If you would like any more information then phone 01621 818282 (Tiptree Veterinary Centre) or 01206 561407 (Willows Veterinary Centre) to book an appointment with one of our vets. You can also visit our websites at www.tiptreevets.co.uk or www.willows-vets.co.uk

Caring for your ferret

ferret-training1

Housing

Ferrets are best kept outdoors in a large cage big enough for them to run around and stretch upwards.  Some people keep ferrets indoors, but they are best kept outdoors in natural light so as not to upset their circadian rhythm and hormone balance.  They are often kept in multi-level cages to allow them to climb and explore.  The absolute minimum acceptable cage size is 4 feet by 2 feet and 2 feet tall, but this would only be for single ferrets caged for a few hours at a time.  The floor should be solid, not wire mesh, and plenty of bedding provided with separate toilet and eating areas.  Ferrets like soft fleecy bedding that they can bury themselves in, and many like to explore fleecy tubes and hammocks.  Food and drinking bowls should have heavy bases as ferrets like to try to tip them up!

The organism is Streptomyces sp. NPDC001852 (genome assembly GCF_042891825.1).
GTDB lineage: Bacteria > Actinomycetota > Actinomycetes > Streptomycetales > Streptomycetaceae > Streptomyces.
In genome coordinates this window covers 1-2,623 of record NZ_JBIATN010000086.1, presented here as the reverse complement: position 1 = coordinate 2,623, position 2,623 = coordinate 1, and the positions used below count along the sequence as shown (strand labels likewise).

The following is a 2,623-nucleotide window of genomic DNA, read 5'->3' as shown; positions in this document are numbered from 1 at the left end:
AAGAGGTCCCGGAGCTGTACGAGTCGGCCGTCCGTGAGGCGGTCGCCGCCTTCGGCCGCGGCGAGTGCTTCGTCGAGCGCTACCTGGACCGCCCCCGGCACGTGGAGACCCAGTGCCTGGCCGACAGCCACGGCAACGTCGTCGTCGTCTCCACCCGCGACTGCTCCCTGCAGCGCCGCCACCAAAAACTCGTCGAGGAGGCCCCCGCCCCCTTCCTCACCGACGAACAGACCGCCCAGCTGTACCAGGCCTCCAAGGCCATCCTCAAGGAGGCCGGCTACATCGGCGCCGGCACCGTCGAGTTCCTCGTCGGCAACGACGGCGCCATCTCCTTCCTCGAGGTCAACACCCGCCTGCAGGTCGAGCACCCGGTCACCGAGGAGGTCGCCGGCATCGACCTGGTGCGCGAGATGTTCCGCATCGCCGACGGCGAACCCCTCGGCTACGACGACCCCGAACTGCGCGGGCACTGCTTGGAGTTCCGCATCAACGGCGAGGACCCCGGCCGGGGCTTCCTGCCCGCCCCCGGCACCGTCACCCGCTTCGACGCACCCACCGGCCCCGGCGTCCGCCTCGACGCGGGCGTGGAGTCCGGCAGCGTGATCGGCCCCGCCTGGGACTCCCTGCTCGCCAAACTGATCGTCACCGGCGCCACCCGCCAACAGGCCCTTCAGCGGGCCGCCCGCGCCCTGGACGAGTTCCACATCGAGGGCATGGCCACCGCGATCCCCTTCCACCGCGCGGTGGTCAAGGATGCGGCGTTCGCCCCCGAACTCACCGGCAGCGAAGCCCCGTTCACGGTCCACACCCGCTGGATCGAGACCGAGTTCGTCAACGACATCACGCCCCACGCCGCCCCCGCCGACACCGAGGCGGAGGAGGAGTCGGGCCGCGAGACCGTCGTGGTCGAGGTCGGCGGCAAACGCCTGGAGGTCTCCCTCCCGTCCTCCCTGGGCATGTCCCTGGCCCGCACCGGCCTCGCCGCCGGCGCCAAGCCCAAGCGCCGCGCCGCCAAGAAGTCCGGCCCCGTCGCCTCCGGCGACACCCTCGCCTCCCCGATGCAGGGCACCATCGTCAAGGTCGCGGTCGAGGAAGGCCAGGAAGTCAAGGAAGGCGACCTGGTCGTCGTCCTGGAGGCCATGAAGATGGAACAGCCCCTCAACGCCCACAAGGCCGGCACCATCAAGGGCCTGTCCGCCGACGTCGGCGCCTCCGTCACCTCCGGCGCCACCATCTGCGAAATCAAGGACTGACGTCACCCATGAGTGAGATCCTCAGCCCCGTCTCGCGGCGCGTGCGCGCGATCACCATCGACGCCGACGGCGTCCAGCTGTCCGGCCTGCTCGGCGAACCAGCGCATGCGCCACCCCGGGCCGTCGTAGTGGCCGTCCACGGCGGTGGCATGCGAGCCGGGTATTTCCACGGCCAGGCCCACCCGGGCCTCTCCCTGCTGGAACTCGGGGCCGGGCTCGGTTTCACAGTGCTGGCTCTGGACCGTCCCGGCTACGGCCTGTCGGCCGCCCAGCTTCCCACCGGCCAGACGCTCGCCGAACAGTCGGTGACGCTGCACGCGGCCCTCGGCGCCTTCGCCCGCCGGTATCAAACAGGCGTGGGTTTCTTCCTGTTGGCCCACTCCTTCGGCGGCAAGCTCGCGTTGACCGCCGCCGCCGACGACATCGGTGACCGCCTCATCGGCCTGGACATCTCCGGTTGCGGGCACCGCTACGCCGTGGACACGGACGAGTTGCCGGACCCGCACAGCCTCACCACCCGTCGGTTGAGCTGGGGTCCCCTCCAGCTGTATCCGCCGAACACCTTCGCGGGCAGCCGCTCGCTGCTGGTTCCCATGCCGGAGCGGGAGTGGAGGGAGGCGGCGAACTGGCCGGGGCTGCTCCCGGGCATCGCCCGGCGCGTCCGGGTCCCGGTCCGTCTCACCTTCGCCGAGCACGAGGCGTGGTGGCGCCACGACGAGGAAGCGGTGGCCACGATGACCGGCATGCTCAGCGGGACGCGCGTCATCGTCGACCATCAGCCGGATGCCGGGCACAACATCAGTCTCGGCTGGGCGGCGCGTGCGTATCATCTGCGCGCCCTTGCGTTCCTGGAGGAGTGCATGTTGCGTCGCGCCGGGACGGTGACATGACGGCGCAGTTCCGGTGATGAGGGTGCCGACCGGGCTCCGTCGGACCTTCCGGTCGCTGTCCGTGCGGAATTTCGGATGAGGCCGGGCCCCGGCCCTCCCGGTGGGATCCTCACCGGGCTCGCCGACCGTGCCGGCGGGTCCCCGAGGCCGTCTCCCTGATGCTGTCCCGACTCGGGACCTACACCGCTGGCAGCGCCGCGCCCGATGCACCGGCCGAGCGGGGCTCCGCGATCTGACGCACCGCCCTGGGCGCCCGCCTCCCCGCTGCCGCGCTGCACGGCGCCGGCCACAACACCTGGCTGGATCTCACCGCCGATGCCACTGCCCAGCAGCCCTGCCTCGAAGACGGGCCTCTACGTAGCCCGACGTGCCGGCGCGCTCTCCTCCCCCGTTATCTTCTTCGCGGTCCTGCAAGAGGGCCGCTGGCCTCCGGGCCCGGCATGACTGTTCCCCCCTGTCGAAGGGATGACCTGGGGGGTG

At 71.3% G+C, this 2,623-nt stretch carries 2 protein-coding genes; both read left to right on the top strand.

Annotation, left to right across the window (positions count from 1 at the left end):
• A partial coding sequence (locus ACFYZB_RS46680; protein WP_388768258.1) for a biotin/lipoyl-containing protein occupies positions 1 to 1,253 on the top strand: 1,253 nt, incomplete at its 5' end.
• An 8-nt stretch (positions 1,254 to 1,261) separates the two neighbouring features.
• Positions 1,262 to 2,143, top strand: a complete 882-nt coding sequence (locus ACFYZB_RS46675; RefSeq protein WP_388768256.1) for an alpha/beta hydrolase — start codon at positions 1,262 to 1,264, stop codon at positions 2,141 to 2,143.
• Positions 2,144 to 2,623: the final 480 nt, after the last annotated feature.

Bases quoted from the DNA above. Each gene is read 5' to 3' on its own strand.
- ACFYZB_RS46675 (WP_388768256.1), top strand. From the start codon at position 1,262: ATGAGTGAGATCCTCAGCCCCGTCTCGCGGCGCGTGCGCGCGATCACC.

Diet

Ferrets are obligate carnivores, meaning they need meat in their diet.  They can be fed whole prey, for example rabbits or day old chicks, but many owners find feeding dried ferret kibble easier.  It can be supplemented with meat if required.  Sweet foods (chocolate, fruit etc) are not recommended for ferrets as they cannot digest this easily, and overconsumption may lead to medical problems such as insulinoma.  Vegetables are not necessary.